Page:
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Deficit Number Slip Up at the Associated Press
July 11, 2006
Rebecca Goldin Ph.D
A problem with subtraction creates better than expected economic news.

The Associated Press should possibly try not to get the news out so fast when it comes to deficit reporting. While the White House recently released ammended figures for the budget year ending September 30, 2006, and announced that it was revising its figure down by 127 billion dollars, the Associated Press initially titled its piece about the news, “Budget deficit drops $296B under estimate.”

How did the AP arrive at a 296 billion drop? A simple editorial error: the budget deficit was estimated at 423 billion dollars in February, and revised downwards to a current estimate of 296 billion. The headline-writer must have skimmed the news a little too quickly, reporting the current estimate as if it were the amount the estimate dropped. The difference is 127 billion. It’s worth noticing that at the time the White House released its estimate, the Congressional Budget Office also realeased an estimate – of 368 billion dollars in deficit. The current White House estimate is 72 billion dollars down from the original CBO estimate.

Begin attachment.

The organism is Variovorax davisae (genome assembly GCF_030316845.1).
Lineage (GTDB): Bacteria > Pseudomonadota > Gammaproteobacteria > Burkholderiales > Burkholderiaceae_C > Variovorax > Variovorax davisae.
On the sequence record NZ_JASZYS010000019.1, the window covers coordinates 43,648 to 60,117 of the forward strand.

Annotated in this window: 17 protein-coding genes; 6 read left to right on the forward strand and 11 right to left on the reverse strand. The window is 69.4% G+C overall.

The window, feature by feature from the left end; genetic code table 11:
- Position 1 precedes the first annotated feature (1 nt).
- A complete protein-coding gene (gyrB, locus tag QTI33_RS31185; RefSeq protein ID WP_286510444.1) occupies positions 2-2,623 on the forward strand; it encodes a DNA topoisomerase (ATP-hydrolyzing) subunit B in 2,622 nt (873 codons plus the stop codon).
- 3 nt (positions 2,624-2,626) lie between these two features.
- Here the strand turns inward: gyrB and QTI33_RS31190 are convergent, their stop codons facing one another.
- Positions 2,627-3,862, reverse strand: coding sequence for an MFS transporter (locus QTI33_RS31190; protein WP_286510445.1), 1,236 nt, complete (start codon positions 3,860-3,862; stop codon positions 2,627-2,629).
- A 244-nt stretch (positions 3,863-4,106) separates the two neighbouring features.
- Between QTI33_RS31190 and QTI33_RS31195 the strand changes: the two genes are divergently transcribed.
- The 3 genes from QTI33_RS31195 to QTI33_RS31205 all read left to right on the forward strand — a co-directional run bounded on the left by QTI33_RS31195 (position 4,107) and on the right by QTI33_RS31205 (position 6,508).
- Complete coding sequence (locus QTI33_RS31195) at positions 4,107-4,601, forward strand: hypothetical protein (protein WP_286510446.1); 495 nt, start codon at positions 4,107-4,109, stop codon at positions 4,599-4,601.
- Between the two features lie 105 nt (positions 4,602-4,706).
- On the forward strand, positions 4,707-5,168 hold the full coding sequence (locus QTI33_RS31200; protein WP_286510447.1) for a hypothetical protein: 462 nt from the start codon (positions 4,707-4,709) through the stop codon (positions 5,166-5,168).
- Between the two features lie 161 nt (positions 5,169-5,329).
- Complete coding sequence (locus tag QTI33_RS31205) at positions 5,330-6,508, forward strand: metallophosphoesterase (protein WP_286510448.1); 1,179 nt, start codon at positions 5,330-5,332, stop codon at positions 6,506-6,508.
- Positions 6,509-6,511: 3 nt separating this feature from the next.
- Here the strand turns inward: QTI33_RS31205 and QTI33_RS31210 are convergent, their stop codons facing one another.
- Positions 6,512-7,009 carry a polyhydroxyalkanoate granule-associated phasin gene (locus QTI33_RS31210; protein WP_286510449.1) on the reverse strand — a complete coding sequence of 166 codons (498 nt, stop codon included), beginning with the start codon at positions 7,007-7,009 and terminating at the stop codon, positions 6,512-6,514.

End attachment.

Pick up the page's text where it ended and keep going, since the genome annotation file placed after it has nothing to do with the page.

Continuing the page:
By leaving out the little word “to” after “drops” in the headline, the Associated Press rather radically revised the White House figures. Even worse, the headline suggests that the news is about the deficit dropping, rather than the estimated dropping.

By lunchtime, the AP had discovered its mistake and replaced “drops” with “narrows to.”

For the deficit itself, the news isn’t quite as tantalizing: for 2005, it was 318 billion dollars, according to the AP. A drop to 296 billion dollars is just under a seven percent reduction in the deficit. Not quite as praiseworthy as the AP touted.